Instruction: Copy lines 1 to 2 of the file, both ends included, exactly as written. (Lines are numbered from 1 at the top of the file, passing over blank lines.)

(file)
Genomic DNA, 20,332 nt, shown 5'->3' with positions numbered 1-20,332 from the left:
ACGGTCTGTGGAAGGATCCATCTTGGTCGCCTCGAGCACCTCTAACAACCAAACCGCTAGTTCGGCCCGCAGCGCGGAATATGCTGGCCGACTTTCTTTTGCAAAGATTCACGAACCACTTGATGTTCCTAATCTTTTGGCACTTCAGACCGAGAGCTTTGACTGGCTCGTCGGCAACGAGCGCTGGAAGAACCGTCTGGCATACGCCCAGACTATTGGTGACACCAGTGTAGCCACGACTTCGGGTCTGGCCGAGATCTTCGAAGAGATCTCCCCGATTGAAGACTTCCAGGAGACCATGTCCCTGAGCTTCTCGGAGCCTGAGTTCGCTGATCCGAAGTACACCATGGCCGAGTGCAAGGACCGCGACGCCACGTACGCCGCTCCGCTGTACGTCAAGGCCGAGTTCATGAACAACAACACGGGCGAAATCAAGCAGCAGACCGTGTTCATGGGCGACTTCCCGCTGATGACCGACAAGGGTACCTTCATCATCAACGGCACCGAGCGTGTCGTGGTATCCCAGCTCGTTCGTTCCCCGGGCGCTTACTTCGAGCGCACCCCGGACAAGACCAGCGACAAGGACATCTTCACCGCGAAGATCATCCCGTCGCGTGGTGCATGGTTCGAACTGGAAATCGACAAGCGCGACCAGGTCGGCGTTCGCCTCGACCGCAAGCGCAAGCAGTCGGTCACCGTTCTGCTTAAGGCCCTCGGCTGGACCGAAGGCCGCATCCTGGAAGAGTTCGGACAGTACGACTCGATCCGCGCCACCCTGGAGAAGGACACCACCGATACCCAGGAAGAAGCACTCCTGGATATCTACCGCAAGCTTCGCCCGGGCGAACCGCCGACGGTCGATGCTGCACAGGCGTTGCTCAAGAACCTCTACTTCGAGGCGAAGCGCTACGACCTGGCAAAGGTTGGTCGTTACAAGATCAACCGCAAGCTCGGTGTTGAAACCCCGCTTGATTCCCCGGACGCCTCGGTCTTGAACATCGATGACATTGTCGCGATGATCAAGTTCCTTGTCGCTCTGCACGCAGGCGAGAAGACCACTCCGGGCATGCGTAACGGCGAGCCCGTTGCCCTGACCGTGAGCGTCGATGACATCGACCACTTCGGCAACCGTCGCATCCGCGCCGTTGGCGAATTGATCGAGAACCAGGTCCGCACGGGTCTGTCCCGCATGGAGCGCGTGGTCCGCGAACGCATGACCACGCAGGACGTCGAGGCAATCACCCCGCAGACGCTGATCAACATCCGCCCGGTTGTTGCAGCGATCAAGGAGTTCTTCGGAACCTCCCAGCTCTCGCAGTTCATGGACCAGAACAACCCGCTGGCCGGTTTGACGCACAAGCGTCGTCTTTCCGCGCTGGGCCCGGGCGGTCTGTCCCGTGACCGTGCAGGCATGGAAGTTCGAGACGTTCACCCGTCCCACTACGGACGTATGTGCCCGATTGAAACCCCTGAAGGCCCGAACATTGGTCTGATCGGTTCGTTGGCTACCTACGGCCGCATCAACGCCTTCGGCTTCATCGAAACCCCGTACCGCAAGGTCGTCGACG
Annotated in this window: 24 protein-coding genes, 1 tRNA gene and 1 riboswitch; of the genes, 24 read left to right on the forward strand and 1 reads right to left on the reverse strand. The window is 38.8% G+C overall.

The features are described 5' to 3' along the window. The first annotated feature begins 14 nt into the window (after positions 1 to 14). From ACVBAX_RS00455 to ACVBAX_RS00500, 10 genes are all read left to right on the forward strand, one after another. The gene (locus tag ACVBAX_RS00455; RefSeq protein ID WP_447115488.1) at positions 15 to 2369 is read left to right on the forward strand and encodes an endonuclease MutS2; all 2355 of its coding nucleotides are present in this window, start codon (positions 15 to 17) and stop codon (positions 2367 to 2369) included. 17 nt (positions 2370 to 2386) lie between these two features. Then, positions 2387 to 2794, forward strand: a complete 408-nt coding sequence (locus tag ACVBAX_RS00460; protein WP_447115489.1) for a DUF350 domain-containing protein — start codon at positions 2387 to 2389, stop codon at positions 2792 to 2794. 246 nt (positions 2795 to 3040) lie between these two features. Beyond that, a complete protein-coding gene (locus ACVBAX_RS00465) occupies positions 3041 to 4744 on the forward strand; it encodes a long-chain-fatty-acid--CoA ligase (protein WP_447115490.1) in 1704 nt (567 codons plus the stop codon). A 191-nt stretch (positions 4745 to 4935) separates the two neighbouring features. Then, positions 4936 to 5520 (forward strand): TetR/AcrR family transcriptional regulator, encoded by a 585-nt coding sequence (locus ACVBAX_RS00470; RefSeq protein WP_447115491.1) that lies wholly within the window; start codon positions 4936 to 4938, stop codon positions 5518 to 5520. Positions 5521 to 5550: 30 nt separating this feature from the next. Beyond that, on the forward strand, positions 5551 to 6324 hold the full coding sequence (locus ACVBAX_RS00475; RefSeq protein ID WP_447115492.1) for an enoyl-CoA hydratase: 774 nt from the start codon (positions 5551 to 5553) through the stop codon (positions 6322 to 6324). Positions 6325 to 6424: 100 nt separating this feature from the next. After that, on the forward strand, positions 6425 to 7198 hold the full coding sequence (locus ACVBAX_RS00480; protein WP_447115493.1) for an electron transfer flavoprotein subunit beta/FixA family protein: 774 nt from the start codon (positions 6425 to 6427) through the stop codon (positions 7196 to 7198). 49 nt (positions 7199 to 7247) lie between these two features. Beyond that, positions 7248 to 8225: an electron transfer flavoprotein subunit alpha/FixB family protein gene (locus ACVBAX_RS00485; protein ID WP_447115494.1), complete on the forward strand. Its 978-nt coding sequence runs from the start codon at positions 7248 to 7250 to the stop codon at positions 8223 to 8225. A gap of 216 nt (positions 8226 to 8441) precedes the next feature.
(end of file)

Genomic DNA, 20,332 nt, shown 5'->3' with positions numbered 1-20,332 from the left:
ACGGTCTGTGGAAGGATCCATCTTGGTCGCCTCGAGCACCTCTAACAACCAAACCGCTAGTTCGGCCCGCAGCGCGGAATATGCTGGCCGACTTTCTTTTGCAAAGATTCACGAACCACTTGATGTTCCTAATCTTTTGGCACTTCAGACCGAGAGCTTTGACTGGCTCGTCGGCAACGAGCGCTGGAAGAACCGTCTGGCATACGCCCAGACTATTGGTGACACCAGTGTAGCCACGACTTCGGGTCTGGCCGAGATCTTCGAAGAGATCTCCCCGATTGAAGACTTCCAGGAGACCATGTCCCTGAGCTTCTCGGAGCCTGAGTTCGCTGATCCGAAGTACACCATGGCCGAGTGCAAGGACCGCGACGCCACGTACGCCGCTCCGCTGTACGTCAAGGCCGAGTTCATGAACAACAACACGGGCGAAATCAAGCAGCAGACCGTGTTCATGGGCGACTTCCCGCTGATGACCGACAAGGGTACCTTCATCATCAACGGCACCGAGCGTGTCGTGGTATCCCAGCTCGTTCGTTCCCCGGGCGCTTACTTCGAGCGCACCCCGGACAAGACCAGCGACAAGGACATCTTCACCGCGAAGATCATCCCGTCGCGTGGTGCATGGTTCGAACTGGAAATCGACAAGCGCGACCAGGTCGGCGTTCGCCTCGACCGCAAGCGCAAGCAGTCGGTCACCGTTCTGCTTAAGGCCCTCGGCTGGACCGAAGGCCGCATCCTGGAAGAGTTCGGACAGTACGACTCGATCCGCGCCACCCTGGAGAAGGACACCACCGATACCCAGGAAGAAGCACTCCTGGATATCTACCGCAAGCTTCGCCCGGGCGAACCGCCGACGGTCGATGCTGCACAGGCGTTGCTCAAGAACCTCTACTTCGAGGCGAAGCGCTACGACCTGGCAAAGGTTGGTCGTTACAAGATCAACCGCAAGCTCGGTGTTGAAACCCCGCTTGATTCCCCGGACGCCTCGGTCTTGAACATCGATGACATTGTCGCGATGATCAAGTTCCTTGTCGCTCTGCACGCAGGCGAGAAGACCACTCCGGGCATGCGTAACGGCGAGCCCGTTGCCCTGACCGTGAGCGTCGATGACATCGACCACTTCGGCAACCGTCGCATCCGCGCCGTTGGCGAATTGATCGAGAACCAGGTCCGCACGGGTCTGTCCCGCATGGAGCGCGTGGTCCGCGAACGCATGACCACGCAGGACGTCGAGGCAATCACCCCGCAGACGCTGATCAACATCCGCCCGGTTGTTGCAGCGATCAAGGAGTTCTTCGGAACCTCCCAGCTCTCGCAGTTCATGGACCAGAACAACCCGCTGGCCGGTTTGACGCACAAGCGTCGTCTTTCCGCGCTGGGCCCGGGCGGTCTGTCCCGTGACCGTGCAGGCATGGAAGTTCGAGACGTTCACCCGTCCCACTACGGACGTATGTGCCCGATTGAAACCCCTGAAGGCCCGAACATTGGTCTGATCGGTTCGTTGGCTACCTACGGCCGCATCAACGCCTTCGGCTTCATCGAAACCCCGTACCGCAAGGTCGTCGACG